BOOK MARATHON: BOOK 4b; PASSING  by NELLA LARSEN

 

BOOK: Passing

AUTHOR: Nella Larsen

GENRE: Tragedy

eISBN: 978-0-307-43158-5

FIRST PUBLISHED: 1929

PUBLISHER: Alfred A. Knopf

LANGUAGE: English

The book starts with Irene Redfield receiving a letter from her old friend, Clare. She is in Chicago and would love to meet Irene. Irene and Claire had lived in the same neighborhood in Harlem when young, until Clare’s father passed away. She was then taken to go live with her relatives. For years, Irene and Claire hadn’t seen each other. When the two friends meet, they catch up about everything, Irene’s life; her marriage, sons, brothers and all that had happened when Clare was away.

Irene can’t help but notice how Claire has changed. She wanted to know more about her life away, but wasn’t sure how to ask. “She wished to find out about this hazardous business of passing”, this breaking away from all that was familiar and friendly to take one’s chance in another environment, not entirely strange. What, for example, one did about background, how one accounted for oneself. And how one felt when one came into contact with other Negroes.” She has ‘passed’. She imagines. Being a black woman, Clare was so different. Her lifestyle was not like that of a typical black woman. Clare had been married to a successful white man, who is also racist. This is with the many times he uses the word “Nig” on Clare, and other derogatory terms.

In this book, the author defines “Passing” as what happens when a black/mixed person acts like whites. To survive in a white dominated society, one picks white people tendencies, though still sticks with black roots. Clare had passed. She was able to visit areas where black people could not. These are places like the whites-only Drayton hotel in Chicago. Being a light skinned, her husband hadn’t known that Clare’s grandmother was a black. Clare wanted it to remain that way.  Irene had also passed, but not as much as her friend. She had been married to a black doctor,and lived a better life than that of her parents. Though Clare passed as a white, she often yearned for her own people. This is seen with the many times she visits Irene.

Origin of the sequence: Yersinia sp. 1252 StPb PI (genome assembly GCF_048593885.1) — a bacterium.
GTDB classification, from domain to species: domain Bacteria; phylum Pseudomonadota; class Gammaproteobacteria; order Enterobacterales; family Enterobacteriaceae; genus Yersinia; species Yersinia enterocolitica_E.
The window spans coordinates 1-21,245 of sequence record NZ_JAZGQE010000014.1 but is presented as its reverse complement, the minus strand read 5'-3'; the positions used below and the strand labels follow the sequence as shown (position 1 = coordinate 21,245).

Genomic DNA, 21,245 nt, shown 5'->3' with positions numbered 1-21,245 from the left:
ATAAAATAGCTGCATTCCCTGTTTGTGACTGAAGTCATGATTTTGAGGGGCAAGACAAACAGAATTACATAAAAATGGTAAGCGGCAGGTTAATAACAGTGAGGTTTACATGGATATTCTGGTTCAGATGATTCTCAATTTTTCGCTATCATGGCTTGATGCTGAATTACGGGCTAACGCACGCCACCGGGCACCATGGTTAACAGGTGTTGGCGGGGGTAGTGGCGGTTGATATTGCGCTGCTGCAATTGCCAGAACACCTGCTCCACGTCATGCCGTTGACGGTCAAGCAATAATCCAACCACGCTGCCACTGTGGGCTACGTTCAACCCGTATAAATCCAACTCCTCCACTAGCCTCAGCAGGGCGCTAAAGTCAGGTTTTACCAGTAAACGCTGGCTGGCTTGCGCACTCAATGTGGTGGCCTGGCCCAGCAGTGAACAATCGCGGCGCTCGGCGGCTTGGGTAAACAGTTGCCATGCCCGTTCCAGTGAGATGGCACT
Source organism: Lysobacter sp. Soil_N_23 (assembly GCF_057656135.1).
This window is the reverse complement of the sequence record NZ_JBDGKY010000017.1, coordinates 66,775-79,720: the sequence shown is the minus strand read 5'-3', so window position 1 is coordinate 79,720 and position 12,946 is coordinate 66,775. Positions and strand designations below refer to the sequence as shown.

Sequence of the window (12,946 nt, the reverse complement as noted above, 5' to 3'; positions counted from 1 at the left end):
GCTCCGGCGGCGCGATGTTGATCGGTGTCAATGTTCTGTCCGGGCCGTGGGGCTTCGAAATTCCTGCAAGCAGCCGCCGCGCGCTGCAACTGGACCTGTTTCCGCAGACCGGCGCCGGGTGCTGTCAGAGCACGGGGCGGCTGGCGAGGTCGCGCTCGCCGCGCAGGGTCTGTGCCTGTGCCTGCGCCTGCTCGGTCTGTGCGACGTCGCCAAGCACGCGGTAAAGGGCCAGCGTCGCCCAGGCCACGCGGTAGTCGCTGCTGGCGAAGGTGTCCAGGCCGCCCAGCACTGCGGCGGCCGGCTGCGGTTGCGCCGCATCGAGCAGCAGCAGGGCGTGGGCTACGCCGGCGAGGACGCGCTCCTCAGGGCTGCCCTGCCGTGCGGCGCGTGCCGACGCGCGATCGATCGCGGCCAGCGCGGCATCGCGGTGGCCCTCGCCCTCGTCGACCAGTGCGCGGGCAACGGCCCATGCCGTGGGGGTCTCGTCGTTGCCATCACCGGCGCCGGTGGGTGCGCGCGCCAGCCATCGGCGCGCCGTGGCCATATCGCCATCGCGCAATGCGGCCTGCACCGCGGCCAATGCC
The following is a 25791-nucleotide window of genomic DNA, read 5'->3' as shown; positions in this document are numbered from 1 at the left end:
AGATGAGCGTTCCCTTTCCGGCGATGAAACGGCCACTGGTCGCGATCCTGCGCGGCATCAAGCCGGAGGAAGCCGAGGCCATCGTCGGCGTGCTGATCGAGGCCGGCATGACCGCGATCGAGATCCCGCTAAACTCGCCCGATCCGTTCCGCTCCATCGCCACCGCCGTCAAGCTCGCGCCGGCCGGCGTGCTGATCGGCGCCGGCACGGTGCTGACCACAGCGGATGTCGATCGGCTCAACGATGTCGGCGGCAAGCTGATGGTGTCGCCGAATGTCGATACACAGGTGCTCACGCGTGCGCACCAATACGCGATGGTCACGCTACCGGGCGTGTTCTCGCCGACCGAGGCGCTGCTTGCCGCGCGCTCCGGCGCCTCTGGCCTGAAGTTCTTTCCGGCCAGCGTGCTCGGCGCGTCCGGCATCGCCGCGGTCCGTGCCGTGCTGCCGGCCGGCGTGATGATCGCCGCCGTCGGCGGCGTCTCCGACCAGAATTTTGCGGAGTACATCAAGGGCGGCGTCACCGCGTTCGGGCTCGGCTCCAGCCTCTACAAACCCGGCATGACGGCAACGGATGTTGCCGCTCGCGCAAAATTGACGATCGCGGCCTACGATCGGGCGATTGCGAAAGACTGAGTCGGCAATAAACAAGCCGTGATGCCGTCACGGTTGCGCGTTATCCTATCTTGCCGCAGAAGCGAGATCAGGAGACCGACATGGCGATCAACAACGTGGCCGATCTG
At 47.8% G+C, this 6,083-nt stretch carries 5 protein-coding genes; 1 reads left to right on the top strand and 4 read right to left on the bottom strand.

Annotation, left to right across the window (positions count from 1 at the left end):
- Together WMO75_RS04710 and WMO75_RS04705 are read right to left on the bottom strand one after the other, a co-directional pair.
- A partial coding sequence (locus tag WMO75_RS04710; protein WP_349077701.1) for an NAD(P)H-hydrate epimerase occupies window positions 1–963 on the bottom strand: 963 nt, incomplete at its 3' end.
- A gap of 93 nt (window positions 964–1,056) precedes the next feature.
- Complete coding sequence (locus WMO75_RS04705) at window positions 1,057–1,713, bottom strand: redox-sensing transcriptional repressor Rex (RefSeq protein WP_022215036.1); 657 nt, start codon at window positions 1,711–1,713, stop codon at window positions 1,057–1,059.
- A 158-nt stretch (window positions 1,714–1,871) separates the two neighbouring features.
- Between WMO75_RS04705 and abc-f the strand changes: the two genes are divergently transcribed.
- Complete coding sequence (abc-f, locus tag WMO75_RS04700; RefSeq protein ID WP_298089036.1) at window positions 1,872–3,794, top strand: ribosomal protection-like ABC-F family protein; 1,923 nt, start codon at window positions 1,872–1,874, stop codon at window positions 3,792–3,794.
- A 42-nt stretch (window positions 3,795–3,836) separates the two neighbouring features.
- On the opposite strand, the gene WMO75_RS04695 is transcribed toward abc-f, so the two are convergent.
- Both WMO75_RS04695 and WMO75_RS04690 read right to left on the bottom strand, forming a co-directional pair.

The book ends on a rather sad note.Clare’s abrupt death. She had fallen off the window in the apartment they were in. This part is perplexing. Was it accidental? Did Irene push her or did she fall with the intent of committing suicide. The author didn’t make that part clear.

I like the plot. The author majorly dwells on the themes of identity, gender, marriage, friendship, betrayal, lies and deception and social status.

The book’s major theme is race. How black people identified in America during the Harlem Renaissance. A thought provoking read for anyone not aware of how some black people were insecure with their identity in the U.S in the 1920s. How some mixed people would wish to be known as a black, but still identify as a white person because of the privileges and rights white people had.

 

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